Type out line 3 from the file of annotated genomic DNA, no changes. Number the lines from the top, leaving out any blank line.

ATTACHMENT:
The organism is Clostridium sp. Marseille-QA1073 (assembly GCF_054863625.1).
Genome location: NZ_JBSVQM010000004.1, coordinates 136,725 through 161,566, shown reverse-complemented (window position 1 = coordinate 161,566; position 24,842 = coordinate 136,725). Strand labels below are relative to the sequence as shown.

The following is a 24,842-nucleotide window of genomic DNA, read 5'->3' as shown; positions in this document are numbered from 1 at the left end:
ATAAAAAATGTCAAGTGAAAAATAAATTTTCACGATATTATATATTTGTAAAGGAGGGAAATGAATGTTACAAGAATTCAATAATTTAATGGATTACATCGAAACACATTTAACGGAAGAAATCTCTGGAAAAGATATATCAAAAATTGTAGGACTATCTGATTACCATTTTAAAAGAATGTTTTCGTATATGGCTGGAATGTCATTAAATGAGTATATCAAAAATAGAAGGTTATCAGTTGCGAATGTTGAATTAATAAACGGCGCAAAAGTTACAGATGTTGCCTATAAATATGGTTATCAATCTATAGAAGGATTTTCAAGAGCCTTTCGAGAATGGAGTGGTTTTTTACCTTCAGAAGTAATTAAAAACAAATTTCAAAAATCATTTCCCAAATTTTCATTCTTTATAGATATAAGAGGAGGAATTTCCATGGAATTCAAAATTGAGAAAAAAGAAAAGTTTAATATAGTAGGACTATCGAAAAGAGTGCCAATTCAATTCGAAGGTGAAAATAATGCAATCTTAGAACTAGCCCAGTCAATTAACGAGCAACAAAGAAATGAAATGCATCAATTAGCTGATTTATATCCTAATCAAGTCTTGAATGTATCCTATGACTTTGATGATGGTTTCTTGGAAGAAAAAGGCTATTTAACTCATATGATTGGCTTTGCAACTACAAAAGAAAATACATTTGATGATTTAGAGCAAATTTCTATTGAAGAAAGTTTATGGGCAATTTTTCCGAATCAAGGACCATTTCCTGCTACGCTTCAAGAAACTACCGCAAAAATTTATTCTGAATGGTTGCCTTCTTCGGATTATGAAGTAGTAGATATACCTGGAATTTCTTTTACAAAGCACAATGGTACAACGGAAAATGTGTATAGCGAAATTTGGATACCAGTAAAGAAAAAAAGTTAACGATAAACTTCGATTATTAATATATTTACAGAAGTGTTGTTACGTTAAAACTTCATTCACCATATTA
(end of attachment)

The following is a 24,842-nucleotide window of genomic DNA, read 5'->3' as shown; positions in this document are numbered from 1 at the left end: